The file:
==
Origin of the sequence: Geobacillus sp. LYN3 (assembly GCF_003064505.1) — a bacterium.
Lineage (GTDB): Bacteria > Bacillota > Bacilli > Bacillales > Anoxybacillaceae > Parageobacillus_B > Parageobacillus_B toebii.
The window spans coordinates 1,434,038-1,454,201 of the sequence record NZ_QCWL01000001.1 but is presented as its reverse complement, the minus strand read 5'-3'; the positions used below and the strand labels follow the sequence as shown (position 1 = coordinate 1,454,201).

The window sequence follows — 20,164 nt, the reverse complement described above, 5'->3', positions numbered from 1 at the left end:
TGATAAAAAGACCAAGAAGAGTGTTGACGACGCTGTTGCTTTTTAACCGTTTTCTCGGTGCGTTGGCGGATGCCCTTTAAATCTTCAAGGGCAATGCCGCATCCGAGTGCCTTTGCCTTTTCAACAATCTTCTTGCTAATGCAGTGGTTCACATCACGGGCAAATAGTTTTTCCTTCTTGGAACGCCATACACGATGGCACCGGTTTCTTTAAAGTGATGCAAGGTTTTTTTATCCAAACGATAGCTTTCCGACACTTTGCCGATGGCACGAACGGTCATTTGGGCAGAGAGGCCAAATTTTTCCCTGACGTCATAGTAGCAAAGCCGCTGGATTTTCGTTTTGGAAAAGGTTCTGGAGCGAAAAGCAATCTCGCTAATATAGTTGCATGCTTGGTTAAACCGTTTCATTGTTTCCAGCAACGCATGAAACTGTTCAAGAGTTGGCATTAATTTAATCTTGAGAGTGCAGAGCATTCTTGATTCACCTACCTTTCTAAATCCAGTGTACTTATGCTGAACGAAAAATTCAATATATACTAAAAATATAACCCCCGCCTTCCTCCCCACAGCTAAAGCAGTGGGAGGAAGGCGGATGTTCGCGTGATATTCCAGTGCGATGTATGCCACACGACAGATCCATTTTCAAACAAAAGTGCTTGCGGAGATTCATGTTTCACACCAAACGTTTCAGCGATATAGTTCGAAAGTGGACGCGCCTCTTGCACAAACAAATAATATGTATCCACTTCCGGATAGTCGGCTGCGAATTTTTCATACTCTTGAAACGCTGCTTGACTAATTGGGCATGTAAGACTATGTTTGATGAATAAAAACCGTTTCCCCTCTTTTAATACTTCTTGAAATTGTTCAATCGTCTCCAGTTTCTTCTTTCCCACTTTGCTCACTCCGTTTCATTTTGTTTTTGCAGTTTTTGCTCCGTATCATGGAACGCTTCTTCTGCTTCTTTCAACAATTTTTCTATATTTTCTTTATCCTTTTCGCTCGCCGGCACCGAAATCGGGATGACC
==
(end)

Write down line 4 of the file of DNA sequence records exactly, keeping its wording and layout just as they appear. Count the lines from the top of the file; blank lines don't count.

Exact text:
The window sequence follows — 20,164 nt, the reverse complement described above, 5'->3', positions numbered from 1 at the left end: